He suggested that stories of patients having difficulty getting tested persist despite the apparently sufficient capacity due in part to location-specific testing shortfalls. While in theory a hospital or doctor in an area without enough testing could send out tests to the large reference labs, the longer turnaround time is a disincentive.

“A lot of this [extra] capacity exists in the reference labs,” he said. “And if you have a patient who is coming in to be admitted, waiting two days to get those results back is not quite as useful as being able to provide it locally. There’s an absolute need to be able to provide results on a local basis so that you can make infection prevention decisions based on the test results.”

Ledeboer added that this need for local testing applied in some cases even to providers within the same region, citing a health system in the metro Milwaukee area, where Froedtert is also located, that is struggling to build enough molecular testing capacity to begin offering it in the outpatient and ambulatory settings.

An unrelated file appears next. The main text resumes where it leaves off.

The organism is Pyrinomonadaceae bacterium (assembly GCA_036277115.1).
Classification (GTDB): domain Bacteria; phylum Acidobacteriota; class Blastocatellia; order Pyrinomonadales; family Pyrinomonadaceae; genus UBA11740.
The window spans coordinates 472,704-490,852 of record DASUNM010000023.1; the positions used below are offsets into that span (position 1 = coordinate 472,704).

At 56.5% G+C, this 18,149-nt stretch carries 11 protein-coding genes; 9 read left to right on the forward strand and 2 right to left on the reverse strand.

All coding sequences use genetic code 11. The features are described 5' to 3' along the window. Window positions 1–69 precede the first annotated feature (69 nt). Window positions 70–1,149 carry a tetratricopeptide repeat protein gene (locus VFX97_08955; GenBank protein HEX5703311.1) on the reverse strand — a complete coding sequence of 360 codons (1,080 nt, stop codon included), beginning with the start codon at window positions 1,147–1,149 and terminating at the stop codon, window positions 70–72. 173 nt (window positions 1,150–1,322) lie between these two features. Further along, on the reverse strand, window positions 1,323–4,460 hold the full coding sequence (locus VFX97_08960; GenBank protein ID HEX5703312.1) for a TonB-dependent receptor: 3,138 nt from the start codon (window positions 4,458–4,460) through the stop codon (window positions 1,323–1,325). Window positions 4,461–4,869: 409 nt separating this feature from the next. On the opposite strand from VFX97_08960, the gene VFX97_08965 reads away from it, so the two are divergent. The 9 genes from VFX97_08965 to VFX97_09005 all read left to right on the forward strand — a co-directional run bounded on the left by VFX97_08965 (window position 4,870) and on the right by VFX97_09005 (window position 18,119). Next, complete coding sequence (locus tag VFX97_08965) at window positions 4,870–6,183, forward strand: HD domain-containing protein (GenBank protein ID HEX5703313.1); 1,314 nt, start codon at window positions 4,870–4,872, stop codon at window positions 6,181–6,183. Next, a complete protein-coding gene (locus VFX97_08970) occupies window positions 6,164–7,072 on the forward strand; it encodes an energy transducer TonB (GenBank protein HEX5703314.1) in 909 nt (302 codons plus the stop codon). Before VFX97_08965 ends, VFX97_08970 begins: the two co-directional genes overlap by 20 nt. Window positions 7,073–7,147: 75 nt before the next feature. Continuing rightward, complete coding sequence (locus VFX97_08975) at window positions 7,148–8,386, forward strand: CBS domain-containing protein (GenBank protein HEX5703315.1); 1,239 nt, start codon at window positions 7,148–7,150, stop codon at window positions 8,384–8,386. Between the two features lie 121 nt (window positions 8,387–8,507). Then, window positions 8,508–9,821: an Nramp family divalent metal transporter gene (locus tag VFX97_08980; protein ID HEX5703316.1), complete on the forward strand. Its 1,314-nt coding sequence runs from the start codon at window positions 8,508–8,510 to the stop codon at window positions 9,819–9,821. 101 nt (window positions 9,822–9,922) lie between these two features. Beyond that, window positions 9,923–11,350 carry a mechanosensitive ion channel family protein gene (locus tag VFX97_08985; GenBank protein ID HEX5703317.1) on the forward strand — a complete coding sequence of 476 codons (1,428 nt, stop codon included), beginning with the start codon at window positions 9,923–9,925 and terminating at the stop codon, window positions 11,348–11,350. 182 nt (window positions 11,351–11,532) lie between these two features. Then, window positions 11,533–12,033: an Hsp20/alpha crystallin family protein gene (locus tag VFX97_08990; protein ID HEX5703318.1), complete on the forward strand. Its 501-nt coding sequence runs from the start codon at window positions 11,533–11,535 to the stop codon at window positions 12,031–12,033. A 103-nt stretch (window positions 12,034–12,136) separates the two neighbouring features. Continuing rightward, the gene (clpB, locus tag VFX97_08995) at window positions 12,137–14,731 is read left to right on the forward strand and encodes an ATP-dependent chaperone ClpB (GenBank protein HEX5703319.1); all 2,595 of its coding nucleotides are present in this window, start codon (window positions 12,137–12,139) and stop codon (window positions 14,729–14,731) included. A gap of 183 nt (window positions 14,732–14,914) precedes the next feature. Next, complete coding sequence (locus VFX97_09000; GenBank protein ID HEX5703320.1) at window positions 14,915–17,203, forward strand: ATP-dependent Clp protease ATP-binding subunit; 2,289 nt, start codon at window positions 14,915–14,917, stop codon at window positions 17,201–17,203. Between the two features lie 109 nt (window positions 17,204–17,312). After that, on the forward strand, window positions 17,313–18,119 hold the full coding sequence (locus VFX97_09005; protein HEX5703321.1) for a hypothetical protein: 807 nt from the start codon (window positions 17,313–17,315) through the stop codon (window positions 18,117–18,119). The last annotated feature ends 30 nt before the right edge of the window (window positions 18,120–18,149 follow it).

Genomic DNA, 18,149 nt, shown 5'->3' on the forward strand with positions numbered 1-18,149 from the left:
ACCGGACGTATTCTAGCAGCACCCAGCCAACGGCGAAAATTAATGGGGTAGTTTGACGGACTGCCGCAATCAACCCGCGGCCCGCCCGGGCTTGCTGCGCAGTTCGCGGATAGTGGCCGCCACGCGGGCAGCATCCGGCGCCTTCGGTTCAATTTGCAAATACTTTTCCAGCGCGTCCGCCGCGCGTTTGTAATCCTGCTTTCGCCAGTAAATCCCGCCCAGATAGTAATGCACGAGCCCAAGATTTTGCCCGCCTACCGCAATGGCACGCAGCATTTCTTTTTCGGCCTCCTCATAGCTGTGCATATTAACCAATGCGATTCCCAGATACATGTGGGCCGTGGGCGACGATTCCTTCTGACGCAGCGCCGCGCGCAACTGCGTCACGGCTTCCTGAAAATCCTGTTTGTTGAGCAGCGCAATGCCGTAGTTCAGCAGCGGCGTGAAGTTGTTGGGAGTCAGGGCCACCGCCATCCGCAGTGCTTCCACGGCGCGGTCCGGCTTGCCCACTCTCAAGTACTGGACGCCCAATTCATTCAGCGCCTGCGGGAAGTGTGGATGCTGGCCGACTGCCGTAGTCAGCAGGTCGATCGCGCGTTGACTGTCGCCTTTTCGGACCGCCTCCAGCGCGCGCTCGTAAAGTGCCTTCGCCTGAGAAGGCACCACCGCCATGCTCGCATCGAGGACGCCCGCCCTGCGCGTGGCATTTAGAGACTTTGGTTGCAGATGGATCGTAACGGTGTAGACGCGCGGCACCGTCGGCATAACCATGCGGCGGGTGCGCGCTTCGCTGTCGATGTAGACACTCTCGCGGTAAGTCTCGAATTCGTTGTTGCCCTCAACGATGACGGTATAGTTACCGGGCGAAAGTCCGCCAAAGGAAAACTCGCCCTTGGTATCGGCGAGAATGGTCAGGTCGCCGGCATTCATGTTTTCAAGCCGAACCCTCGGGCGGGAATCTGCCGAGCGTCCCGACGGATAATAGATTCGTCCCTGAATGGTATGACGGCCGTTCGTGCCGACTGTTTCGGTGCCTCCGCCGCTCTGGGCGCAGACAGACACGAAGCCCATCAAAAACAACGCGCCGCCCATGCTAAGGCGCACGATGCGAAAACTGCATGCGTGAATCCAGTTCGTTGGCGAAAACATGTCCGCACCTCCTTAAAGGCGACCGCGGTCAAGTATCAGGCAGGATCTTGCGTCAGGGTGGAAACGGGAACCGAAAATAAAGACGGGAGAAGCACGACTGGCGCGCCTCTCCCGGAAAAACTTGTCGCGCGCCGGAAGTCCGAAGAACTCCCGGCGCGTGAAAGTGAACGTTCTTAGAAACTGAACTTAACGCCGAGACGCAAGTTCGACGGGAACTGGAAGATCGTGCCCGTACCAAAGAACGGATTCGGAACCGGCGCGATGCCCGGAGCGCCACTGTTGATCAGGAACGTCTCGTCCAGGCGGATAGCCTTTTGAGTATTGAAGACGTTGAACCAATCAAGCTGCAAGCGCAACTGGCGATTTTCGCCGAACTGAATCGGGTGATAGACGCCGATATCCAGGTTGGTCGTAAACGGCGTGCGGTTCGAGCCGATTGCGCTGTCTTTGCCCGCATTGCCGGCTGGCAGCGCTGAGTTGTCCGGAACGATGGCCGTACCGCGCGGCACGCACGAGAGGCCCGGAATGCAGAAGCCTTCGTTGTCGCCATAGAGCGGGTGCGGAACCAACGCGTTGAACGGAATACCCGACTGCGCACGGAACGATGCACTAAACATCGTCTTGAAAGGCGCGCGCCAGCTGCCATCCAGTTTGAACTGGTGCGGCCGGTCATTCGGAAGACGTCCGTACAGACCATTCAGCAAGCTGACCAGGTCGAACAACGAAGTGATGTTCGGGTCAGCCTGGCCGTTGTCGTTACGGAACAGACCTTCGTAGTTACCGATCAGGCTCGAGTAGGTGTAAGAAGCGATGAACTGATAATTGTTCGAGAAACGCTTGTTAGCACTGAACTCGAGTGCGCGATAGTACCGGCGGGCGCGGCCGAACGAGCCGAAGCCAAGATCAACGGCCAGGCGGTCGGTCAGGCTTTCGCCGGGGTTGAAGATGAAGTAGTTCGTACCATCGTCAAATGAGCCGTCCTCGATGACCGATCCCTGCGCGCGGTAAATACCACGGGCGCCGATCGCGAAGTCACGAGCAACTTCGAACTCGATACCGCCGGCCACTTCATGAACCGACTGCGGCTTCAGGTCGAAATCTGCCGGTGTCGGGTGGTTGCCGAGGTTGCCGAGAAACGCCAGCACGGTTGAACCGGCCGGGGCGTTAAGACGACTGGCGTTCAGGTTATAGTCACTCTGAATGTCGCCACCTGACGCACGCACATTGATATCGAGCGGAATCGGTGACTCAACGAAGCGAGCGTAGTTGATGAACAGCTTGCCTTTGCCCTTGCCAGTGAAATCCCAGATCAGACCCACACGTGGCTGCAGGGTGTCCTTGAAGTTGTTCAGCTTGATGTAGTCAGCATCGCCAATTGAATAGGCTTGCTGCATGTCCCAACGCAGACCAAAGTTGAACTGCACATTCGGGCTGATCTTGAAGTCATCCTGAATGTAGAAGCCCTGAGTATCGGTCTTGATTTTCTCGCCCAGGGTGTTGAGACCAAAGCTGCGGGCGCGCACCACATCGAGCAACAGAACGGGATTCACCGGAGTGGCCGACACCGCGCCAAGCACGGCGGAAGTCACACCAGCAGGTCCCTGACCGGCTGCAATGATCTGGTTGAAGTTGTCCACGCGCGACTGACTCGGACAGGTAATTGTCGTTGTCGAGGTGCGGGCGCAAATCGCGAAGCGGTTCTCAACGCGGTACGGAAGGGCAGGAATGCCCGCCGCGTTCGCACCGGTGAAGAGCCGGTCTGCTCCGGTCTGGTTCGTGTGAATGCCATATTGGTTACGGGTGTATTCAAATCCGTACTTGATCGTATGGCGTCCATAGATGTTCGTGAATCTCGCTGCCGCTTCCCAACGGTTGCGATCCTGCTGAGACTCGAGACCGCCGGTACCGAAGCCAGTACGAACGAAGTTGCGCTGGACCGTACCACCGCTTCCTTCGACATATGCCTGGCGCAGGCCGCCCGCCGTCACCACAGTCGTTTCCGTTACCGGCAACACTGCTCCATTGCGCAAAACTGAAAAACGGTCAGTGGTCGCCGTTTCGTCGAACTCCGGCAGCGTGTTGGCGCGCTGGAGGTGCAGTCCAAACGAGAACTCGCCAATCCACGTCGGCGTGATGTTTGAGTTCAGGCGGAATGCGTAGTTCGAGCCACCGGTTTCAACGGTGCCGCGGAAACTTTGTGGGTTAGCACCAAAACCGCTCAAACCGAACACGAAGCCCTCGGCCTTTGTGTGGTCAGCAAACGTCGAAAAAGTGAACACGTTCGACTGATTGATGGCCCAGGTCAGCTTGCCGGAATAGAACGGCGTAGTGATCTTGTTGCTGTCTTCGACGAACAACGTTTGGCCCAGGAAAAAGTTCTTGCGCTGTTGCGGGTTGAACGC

He said Froedtert had offered to help handle overflow testing for the system but that this had not happened due to a combination of business considerations and turnaround time concerns.

He also said that that some providers who might otherwise use national reference labs for testing remained wary due to the backlogs those labs experienced during their initial ramp up of testing.

The national reference labs “have done a great job of reducing their backlogs and I think the world is very different today than what it was before,” he said. “But I think there is definitely still a perception and fear of the backlogs. [Reference labs’ slow] initial turnaround time really did have an impact on people’s ability to make decisions, and so people are a little bit cautious around using them still.”

Robert Boorstein, medical director for oncology and esoteric testing at Brooklyn-based Lenco Diagnostic Laboratories, suggested that depending on how “at capacity” was defined, a lab would not necessarily want to run at capacity for extended periods of time.

“Capacity is presumably the number of tests that could be run if every instrument were run 24/7,” he said.

“It would not be unusual to run at capacity only at limited times. If you actually ran at capacity [for an extended time] you would probably run out of reagents and wear out your instruments and staff.”

Additionally, he noted that given the fluctuations in incoming test volumes, being constantly at capacity could impact a lab’s ability to meet turnaround time standards.